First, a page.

Christian church leaders alarmed by Singapore teen’s planned mosque attacks

Staff Writer, Singapore
·Editorial Team
·2-min read
Worshippers leave the Yusof Ishak Mosque in Singapore. (PHOTO: Annabelle Liang/AP)
Worshippers leave the Yusof Ishak Mosque in Singapore. (PHOTO: Annabelle Liang/AP)

SINGAPORE — The National Council of Churches Singapore (NCCS) said it has received with alarm news of a radicalised youth who attended church and was planning to carry out attacks on two mosques in Singapore.

In a statement, NCCS said it was deeply saddened about the youth’s intention and said the attack “could have led to serious injury to members of the Muslim community present at the mosques”.

The statement, signed by President Rt Rev Keith Lai and General-Secretary Rev Dr Ngoei Foong Nghian of NCCS, comes after the Internal Security Department said a 16-year-old Singaporean male has become the first person in the country inspired by far-right extremist ideology and the youngest individual to date to be detained under the Internal Security Act.

A Christian of Indian ethnicity, the Protestant was found to have made detailed plans to stage a machete attack on Muslims at two mosques in Singapore. He chose Assyafaah Mosque and Yusof Ishak Mosque as his targets.

The teen, who was inspired by the 2019 Christchurch mosque shootings, was also contemplating other options such as buying a rifle online or making a Triacetone Triperoxide (TATP) bomb.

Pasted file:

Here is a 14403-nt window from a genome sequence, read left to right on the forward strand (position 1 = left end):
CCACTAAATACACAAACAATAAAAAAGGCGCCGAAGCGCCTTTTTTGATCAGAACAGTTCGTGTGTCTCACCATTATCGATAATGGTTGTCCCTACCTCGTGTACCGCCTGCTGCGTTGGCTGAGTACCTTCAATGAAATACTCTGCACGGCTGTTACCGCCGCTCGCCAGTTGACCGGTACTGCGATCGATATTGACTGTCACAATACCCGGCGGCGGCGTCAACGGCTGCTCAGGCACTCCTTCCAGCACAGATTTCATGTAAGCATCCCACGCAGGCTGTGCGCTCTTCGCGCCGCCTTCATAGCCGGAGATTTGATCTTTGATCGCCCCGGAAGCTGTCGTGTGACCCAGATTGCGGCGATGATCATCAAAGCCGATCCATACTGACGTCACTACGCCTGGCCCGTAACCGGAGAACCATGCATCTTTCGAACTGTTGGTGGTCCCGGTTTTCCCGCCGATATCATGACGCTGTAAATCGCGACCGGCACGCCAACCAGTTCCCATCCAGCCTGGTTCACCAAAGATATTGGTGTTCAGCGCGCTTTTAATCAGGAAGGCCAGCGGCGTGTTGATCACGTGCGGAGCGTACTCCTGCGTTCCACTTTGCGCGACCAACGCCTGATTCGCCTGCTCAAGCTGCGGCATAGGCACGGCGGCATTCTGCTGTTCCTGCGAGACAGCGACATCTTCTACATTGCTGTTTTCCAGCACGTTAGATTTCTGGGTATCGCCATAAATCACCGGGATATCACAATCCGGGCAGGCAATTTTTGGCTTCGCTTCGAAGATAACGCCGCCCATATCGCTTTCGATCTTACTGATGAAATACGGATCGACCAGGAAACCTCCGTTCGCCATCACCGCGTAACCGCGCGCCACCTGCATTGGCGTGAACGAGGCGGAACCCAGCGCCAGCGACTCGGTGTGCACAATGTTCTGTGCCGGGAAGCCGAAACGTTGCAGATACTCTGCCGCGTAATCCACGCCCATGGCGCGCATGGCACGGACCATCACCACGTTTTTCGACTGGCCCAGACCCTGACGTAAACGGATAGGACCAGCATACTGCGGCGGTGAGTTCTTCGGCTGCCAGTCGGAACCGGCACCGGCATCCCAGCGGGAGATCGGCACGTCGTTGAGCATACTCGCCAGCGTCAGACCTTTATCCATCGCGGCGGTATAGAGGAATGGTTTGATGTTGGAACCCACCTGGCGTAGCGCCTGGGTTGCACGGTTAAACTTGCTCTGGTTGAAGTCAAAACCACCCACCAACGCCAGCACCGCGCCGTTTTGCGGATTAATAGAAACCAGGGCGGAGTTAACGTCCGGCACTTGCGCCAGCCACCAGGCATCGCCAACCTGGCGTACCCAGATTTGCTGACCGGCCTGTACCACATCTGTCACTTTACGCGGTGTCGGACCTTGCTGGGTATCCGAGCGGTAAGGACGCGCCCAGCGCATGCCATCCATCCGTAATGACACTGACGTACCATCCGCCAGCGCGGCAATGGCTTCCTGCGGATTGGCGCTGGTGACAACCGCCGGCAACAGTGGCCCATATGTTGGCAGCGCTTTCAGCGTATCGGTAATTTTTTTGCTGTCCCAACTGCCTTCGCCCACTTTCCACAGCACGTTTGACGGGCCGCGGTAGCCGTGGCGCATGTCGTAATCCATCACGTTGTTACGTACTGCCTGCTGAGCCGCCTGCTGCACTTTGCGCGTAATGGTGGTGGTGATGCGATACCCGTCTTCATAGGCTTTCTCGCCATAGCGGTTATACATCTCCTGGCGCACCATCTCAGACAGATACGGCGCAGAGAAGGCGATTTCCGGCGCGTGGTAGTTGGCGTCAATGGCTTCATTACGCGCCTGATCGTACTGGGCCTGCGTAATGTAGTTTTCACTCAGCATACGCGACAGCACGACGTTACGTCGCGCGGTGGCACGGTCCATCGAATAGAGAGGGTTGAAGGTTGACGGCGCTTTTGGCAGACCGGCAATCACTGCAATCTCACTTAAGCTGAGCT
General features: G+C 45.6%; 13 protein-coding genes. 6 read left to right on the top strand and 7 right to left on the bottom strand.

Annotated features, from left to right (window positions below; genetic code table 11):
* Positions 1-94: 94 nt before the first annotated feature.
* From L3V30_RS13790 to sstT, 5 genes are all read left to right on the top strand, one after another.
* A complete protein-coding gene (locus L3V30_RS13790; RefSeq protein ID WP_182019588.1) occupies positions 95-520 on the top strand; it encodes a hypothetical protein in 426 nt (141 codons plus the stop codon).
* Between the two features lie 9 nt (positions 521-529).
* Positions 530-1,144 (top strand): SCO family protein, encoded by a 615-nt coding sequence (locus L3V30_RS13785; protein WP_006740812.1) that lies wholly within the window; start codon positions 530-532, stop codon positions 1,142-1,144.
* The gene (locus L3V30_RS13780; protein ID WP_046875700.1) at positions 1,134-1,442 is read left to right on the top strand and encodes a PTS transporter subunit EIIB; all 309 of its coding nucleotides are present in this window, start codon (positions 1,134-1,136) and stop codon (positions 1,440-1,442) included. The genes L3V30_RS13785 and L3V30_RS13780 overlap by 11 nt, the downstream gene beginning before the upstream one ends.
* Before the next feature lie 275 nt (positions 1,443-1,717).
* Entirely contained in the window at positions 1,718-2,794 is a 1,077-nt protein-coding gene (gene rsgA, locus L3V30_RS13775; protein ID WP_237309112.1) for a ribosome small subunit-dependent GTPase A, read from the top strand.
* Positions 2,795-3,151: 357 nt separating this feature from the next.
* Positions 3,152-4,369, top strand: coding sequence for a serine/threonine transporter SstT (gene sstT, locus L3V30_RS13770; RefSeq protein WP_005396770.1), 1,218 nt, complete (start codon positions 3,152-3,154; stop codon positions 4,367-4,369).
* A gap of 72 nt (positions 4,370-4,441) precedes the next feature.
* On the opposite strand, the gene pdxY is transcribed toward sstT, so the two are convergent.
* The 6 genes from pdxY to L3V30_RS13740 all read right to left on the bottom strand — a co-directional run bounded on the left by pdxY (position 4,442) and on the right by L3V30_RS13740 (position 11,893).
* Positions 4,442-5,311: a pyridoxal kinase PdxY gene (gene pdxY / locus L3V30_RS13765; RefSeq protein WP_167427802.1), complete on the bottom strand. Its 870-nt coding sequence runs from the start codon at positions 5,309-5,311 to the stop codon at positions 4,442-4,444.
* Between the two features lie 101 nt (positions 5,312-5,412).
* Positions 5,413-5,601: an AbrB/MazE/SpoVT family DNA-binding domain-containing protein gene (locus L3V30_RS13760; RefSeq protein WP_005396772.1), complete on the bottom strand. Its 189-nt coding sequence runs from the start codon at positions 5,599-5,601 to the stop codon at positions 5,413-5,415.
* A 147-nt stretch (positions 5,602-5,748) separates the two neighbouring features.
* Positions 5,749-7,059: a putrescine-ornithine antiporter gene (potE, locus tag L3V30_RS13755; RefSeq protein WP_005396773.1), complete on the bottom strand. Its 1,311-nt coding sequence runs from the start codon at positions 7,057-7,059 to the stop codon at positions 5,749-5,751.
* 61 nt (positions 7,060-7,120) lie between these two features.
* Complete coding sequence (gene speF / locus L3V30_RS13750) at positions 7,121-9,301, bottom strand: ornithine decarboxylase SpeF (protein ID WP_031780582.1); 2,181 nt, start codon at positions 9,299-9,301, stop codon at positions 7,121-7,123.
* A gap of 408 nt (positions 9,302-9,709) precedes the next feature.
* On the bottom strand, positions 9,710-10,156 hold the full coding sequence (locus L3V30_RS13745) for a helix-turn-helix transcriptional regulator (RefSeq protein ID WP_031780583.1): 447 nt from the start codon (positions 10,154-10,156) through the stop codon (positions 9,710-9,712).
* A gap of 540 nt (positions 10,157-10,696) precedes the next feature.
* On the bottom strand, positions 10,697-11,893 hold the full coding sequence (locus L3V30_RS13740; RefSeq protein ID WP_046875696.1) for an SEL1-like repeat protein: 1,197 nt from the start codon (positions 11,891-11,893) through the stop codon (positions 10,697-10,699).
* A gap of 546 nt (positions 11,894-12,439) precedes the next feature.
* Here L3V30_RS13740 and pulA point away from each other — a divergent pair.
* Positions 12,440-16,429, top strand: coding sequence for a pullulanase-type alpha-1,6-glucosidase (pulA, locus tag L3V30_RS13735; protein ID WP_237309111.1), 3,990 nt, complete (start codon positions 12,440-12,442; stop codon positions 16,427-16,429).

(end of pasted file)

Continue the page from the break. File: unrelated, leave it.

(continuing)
“NCCS wishes to reiterate that the ideology driving the youth to consider such acts of violence does not originate from the Scriptures...we totally reject any ideology...that promotes or incites violence against another, especially if there are of a different religious community,” the statement said.

NCCS also stressed that it treasures the special relationship it has with the Muslim community. “Therefore, it wishes to assure our Muslim friends that there is no animosity between our communities, and we remain committed to defeating hatred and violence.”

In a separate statement posted on Facebook, the Islamic Religious Council of Singapore (Muis) said it was concerned and saddened to learn about the arrest of the youth over his planned mosque attacks.

Muis said, “We condemn all acts of terror and violence, which have no place in any religion.

“We are grateful that in Singapore, we have close bonds of friendship and trust among faith communities and their leaderships and will not allow any acts of terror by misguided individuals to threaten our social fabric.”

The Catholic Church in Singapore also issued a statement about the arrest and expressed solidarity with the Muslim community. “Violence has no place in society, let alone misperceived martyrdom through taking the lives of others. The Church believes in religious harmony and the peaceful co-existence of all religions.”

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